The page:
FIVE dead trees could cost the Gold Coast a $100 million development because they might be home to an owl and a sugar glider. In an evaluation of a proposed Upper Coomera project, council environmental bureaucrats ruled that the dead 'owl house' trees on the site could not be cut down.

The ruling effectively removes six lots worth a total of $1.2 million from the proposed multimillion-dollar Upper Coomera residential project, a move which developer Norm Rix says virtually makes his development financially unviable.

His development on the corner of Days and Old Coach roads was approved by the city planning committee yesterday, but with a condition he said he could not accept and which could lead to a legal battle involving ratepayers' money.

Mr Rix said he was willing to reduce a proposed eight-storey and another seven-storey tower to three as requested by council, but said giving up six lots worth a combined $1.2 million to protect five dead trees was 'too much'.

The council report stated the trees, classed as 'hollow bearing trees', might provide a home for native animals. It stated that owl pellets were discovered on the site, while a squirrel glider had been spotted 500m south of the trees in July.

The council environmental officers originally wanted 12 lots of land removed from the development to protect the trees, but were talked down to six by Mr Rix.

Mr Rix said he would still lose money on the development in its current form and would take the council to court over its decision. He said with the red tape developers had to battle through, it was no wonder construction jobs were moving up to Logan, Ipswich and Redlands.


Year's 100th boatful of illegals received by Australia

THE 100th boat of asylum seekers to reach Australia this year was intercepted off Christmas Island yesterday, carrying 71 asylum seekers.

The opposition said the government continued to founder on border protection, despite identifying it as a "key reason why Kevin Rudd was dumped". "Despite their failures, Labor continues to refuse to restore the immigration and border protection controls they abolished," opposition immigration spokesman Scott Morrison said. "The consequence of Labor's border protection failures is a detention network in crisis and a budget out of control."

Almost 5000 people have sought asylum in Australia by boat this year and detention centres on the mainland and at Christmas Island have been expanded to cope. Detainees also face longer processing times, pushed out by the recent freeze, and incidents of self-harm are escalating.

Immigration Minister Chris Bowen will soon travel to East Timor, Indonesia and Malaysia to discuss people smuggling and gather support for a regional processing centre.

"Rather than engaging in simplistic slogans and reverting to the Coalition's failed policies of the past, the Gillard government is focused on building lasting and long-term solutions to the problem of people smuggling with our regional partners and key international organisations," he said.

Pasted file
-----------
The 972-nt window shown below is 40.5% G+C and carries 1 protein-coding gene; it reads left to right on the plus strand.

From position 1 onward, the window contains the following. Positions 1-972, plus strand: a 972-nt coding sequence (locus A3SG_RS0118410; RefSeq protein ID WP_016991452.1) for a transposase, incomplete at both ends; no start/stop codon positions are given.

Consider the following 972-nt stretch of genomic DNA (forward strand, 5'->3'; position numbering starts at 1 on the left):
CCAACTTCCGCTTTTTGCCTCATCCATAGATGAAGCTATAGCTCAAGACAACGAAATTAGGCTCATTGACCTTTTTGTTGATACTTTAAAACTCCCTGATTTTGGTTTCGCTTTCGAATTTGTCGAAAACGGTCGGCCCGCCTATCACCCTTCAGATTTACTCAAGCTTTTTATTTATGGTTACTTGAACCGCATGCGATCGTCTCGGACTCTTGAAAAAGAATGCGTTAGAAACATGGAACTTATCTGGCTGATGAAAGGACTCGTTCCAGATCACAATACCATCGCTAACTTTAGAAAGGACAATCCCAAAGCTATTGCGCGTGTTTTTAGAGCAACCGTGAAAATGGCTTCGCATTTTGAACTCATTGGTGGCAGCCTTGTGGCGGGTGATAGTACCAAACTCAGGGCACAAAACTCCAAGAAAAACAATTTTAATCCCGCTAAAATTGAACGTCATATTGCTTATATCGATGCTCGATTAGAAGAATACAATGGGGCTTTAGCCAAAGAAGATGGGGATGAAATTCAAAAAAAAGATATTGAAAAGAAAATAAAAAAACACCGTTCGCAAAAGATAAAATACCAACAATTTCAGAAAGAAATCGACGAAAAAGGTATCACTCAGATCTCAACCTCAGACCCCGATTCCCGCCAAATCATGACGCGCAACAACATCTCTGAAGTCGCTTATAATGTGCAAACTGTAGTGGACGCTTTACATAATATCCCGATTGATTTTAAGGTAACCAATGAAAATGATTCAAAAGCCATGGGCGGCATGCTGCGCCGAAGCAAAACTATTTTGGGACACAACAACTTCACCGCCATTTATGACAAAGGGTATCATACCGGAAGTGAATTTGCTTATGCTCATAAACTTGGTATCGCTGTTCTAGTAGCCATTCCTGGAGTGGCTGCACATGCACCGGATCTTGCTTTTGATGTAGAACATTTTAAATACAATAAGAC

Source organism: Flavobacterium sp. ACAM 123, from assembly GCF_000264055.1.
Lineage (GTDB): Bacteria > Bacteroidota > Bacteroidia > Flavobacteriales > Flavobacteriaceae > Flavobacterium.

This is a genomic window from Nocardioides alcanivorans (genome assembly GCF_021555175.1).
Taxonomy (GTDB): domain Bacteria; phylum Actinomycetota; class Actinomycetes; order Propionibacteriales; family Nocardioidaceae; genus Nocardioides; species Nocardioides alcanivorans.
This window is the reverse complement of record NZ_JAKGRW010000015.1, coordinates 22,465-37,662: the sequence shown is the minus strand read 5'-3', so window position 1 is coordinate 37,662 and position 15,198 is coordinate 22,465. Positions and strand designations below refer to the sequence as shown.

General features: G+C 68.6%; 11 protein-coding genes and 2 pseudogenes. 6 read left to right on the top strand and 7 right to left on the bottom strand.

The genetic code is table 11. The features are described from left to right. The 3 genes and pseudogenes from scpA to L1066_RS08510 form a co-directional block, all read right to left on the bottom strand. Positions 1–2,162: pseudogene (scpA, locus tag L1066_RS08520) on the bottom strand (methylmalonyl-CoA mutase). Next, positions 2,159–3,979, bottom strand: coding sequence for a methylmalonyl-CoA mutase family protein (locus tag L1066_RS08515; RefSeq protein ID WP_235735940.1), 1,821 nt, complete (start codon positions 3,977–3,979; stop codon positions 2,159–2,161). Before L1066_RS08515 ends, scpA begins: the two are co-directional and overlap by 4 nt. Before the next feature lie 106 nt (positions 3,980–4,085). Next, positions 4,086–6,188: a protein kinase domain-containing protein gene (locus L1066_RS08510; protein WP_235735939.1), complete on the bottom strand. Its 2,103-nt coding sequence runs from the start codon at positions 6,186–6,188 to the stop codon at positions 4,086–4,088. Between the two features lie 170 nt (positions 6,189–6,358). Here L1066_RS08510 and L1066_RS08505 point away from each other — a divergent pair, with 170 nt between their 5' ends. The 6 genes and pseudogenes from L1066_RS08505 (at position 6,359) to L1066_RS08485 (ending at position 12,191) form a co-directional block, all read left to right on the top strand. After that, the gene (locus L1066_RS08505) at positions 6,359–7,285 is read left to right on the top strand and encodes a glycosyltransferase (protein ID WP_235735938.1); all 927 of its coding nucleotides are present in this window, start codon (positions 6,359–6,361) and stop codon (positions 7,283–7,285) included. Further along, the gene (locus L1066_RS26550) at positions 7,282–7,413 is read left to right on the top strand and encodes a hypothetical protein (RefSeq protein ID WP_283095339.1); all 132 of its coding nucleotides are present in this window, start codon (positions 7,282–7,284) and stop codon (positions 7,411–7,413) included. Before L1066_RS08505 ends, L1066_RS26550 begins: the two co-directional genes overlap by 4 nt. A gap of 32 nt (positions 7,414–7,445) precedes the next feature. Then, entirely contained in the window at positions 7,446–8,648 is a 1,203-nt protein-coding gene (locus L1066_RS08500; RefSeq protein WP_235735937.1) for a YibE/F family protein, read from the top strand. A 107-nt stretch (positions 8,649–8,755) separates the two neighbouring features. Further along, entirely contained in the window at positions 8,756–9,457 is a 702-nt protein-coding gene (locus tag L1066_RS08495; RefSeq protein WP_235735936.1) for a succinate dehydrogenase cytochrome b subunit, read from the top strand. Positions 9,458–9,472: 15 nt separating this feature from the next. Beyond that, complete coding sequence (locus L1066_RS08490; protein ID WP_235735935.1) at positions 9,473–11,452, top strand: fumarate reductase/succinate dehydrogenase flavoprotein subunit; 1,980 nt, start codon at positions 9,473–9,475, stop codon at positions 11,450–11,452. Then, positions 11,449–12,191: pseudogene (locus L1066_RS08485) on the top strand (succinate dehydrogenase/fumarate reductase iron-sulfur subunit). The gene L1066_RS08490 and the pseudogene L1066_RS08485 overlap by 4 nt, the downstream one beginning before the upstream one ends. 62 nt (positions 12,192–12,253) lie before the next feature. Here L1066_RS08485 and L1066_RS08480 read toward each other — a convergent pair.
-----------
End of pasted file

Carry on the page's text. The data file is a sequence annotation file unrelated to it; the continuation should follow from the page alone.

The last surge in boat arrivals was in 2001, when conflict overseas drove people to seek asylum in Australia, he said.


LOL! Plants boost grades

Plants in the classroom have been credited with helping Queensland school-children achieve huge improvement in their grades. New research to be presented to a “Plants at Work” conference in Brisbane this week shows plants have the power to boost student performance in maths and spelling by up to 14 per cent.

The conference will also hear how plants in hospitals are helping patients get out up to two days earlier. Other research includes a study showing indoor plants improve performance and productivity in adult workers with stress and negativity at work -- cut by up to 40 per cent for staff surrounded by plants.

The news of plants’ psychological benefits for workers comes as the State Government recently moved to remove plants from several of its department offices in Brisbane to save money.

“Our research has shown that plants can benefit body, mind and spirit," University of Technology Sydney adjunct professor Margaret Burchett said. Prof Burchett conducted a study in 15 Year 6 and 7 classrooms in three independent schools late last year.

More than 200 students were tested with standard maths and spelling exams before plant placements and retested after six weeks of plant presence or absence. “In two schools, there were 10 to 14 per cent improvements in scores in spelling and maths tests in those classes which had plants in their rooms,” she said.

Prof Burchett said some of the improvements could have come about because of plants’ ability to cut pollution. “International research has shown that plants can significantly improve indoor air quality in buildings with or without airconditioning by reducing levels of carbon dioxide and volatile organic compounds.”

Hire plants have been removed from offices of the Department of Employment, Economic Development and Innovation and the Department of Public Works as a cost-cutting measure this year.

DEEDl’s Michael Jones said they recognised the value of having plants in the workplace, “but we also need to exercise financial responsibility". “The cost of hiring and maintaining plants in departmental offices in Brisbane’s CBD was equivalent to 1.5 full- time staff members,” he said,

The report above by Suellen Hinde appeared in the Brisbane "Sunday Mail" on 3 October 2010


Karen Schmidt said...

Where can I get more information on the Plants at work conference you were quoting?

Ruby said...

Such idiotic lunacy from the dead wood that the Government provies well paying jobs to. The only way that children can improve their school work was by studying and hard work, plus good input by teachers.